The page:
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Rising Sun_Uluru_Central Australia

Rising Sun_Uluru_Central Australia

Hasselblad 503CW Camera and Hasselblad 150mm Sonnar f4 lens with Kodak Professional Ektachrome 100VS film

Here’s a most untypical view of Uluru, a photographic and tourist icon in Central Australia. I’ve been fortunate to photograph the rock at sunrise and sunset; in bright and inclement weather; at midday and early evening. I’ve walked around Uluru, but have never climbed it. It never fails to awe me with its beauty and power.

The above image was made shortly after sunrise as the quick rising sun began to warm the landscape. With most folk either sleeping or shooting from the designated sunrise location, I continued around to the opposite side of Uluru and position myself for a very different experience.

The dynamic diagonal line of the rock and the shape of the trees produce a strong silhouette while the presence of the sun adds a sense of hope and explores the notion of time within the still photograph.

You haven’t experienced Australia until you visit the Uluru/Kata Tjuta National Park. Do all you can to visit and, when you do, ensure you stay for at least 4 days. You’ll need that much time to explore the many wonderful photographic opportunities offered.

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Glenn Guy, Blue Sky Photography

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Pic of the Week_A Moment of Reflection_Central Australia

Leica M6 camera and Leica 35mm f2 Summicron-M series lens with Kodak Ektachrome Elite 100 Extra Color film

One of the world’s great travel destinations, Central Australia offers giant landscapes, quite towns and tough, hard-working people. While indigenous Australians have clearly suffered as a result of European settlement, one can gain a sense of this ancient culture by visiting regions were the power of the landscape and the wisdom of its guardians remain strong.

The light raking across the landscape brought out the textures and vibrant color in the above scene. The green bushes and blue sky provide a nice color contrast with the orange-ochre rock face. The color of the shallow puddle in the foreground provided a connection with the mid-ground rock face. Finally, all these elements are brought together, to form a cohesive whole, by their individual shapes and the way they relate to each other.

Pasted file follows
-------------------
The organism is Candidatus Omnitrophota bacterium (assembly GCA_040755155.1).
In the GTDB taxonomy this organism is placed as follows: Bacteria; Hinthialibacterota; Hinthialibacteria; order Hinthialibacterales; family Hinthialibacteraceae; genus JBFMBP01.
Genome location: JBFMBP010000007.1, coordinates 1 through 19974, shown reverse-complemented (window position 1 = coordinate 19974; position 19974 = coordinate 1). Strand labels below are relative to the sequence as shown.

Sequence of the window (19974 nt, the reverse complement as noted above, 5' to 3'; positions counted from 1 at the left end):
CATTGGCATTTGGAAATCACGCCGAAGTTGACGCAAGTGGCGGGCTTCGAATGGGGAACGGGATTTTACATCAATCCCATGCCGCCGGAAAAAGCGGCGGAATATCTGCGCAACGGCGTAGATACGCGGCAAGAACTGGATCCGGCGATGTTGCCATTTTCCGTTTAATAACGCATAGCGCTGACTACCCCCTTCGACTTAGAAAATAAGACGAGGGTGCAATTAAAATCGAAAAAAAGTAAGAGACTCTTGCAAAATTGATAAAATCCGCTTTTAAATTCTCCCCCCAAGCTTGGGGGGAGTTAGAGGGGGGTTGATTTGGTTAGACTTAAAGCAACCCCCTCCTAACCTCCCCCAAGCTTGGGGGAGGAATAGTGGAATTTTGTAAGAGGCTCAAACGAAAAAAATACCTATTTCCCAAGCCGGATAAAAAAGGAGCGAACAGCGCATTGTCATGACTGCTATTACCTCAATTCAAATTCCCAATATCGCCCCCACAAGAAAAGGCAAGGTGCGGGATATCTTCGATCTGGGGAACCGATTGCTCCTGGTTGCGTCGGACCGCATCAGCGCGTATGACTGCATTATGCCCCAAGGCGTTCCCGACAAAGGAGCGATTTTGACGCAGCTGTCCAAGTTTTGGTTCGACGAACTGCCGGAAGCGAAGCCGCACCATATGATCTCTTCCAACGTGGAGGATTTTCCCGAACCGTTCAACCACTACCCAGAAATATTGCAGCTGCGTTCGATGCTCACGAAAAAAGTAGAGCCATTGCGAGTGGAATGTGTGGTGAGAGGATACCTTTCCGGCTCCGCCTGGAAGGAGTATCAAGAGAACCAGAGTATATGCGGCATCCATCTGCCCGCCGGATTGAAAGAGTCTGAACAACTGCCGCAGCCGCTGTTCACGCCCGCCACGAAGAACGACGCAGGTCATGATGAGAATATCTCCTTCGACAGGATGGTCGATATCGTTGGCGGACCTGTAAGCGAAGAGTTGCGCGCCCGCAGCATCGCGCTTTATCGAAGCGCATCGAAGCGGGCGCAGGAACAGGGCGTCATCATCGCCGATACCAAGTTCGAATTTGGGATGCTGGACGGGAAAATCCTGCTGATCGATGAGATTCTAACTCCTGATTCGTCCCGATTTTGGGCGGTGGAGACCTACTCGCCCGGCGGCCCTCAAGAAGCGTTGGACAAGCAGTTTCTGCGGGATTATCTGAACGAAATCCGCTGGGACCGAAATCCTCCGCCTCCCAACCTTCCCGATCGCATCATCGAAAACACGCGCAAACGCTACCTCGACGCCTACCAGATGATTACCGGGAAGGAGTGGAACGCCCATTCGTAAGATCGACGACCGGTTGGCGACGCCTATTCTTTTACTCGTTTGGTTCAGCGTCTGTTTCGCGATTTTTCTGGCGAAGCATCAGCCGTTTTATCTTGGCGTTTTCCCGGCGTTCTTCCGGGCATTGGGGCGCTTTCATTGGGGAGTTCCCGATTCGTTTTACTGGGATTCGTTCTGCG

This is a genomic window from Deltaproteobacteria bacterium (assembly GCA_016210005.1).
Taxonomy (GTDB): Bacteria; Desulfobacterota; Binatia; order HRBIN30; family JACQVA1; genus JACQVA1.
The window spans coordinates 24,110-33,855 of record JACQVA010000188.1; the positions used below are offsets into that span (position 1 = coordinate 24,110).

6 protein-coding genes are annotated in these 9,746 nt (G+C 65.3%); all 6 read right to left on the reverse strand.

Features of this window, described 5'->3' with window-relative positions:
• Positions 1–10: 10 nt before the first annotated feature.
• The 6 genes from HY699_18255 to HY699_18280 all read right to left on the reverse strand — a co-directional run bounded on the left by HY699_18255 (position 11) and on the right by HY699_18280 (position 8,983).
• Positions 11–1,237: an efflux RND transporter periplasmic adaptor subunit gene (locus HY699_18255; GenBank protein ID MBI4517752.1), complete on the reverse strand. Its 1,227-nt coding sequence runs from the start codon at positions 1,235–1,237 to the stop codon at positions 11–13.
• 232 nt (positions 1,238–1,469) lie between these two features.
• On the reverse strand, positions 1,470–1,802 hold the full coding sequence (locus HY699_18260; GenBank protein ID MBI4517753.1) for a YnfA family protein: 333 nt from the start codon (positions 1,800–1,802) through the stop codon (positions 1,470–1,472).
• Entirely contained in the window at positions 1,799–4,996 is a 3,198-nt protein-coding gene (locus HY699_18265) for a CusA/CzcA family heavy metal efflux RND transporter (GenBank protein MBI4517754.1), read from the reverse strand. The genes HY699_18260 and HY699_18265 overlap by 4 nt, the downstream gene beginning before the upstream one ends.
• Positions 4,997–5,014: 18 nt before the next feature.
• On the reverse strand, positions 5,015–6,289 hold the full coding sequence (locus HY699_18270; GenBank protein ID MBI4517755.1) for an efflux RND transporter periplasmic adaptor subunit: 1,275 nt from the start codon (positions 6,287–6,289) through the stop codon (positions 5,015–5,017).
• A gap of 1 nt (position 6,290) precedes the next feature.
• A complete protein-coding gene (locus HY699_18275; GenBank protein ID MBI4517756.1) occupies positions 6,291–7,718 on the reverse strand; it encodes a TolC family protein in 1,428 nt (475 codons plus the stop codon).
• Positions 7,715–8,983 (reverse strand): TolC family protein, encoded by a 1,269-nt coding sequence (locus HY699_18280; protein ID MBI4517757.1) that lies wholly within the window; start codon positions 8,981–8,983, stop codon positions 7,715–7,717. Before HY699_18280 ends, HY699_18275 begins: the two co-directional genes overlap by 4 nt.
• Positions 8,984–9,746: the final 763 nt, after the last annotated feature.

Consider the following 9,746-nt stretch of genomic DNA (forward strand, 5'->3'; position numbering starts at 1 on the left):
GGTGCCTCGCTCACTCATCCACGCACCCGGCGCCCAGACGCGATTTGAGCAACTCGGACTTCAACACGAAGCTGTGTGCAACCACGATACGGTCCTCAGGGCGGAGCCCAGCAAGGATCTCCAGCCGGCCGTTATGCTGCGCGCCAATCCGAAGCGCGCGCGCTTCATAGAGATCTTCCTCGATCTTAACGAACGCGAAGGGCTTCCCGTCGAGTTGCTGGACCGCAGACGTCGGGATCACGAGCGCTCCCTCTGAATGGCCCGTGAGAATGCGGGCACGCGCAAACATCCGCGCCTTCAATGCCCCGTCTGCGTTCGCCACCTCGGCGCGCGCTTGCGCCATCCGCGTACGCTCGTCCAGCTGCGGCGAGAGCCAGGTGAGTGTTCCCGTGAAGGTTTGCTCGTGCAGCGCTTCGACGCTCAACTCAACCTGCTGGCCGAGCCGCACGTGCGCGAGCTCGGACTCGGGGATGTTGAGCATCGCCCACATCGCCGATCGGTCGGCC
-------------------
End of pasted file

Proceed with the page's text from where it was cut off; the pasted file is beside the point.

Processing of the original file was conducted in Adobe Camera RAW and Adobe Photoshop CS5.

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Glenn Guy, Blue Sky Photography     

Pic of the Week_Vista_West MacDonnell Ranges_Central Australia

Hasselblad 500CWi camera and Hasselblad 150mm Sonnar f4 lens with Kodak Ektacolor Pro 160 Professional film

Central Australia is one of my favorite locations. The region offers the adventurous photographer colorful characters, indigenous culture, the remnants of European pioneering settlement and a sublime, seemingly timeless landscape.

I made the above image along the West MacDonnell Ranges near the end of a fantastic day full of driving, walking and photography. It really doesn’t get much better than that. I was looking directly into the sun so I tilted the camera down to reduce the likelihood of flare. The back light produced a lovely rim-light effect highlighting the trees, the shape of the hills and the stony ground. I employed Adobe Lightroom 2 and Adobe Photoshop CS4 to render the original color file into black-and-white and then applied a warm/cool split tone.

If ever you get the opportunity to visit Central Australia make sure you allow enough time for a leisurely exploration along both the East and West MacDonnell Ranges. Ensure you’re in a position to be photographing at the edges of the day and you’ll likely produce memorable images.

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Glenn Guy, Blue Sky Photography

Alice Springs_Where Old World Meets The Down Right Quirky

Leica M6 camera and Leica 35mm Summicron_M f2 Aspherical lens with Kodak Ektachrome Elite 100 Extra Color film

I love Alice Springs. With a population of around 28,000 people the Alice is the regions major town and a great base from which to explore, in any direction, the wondrous Central Australian landscape.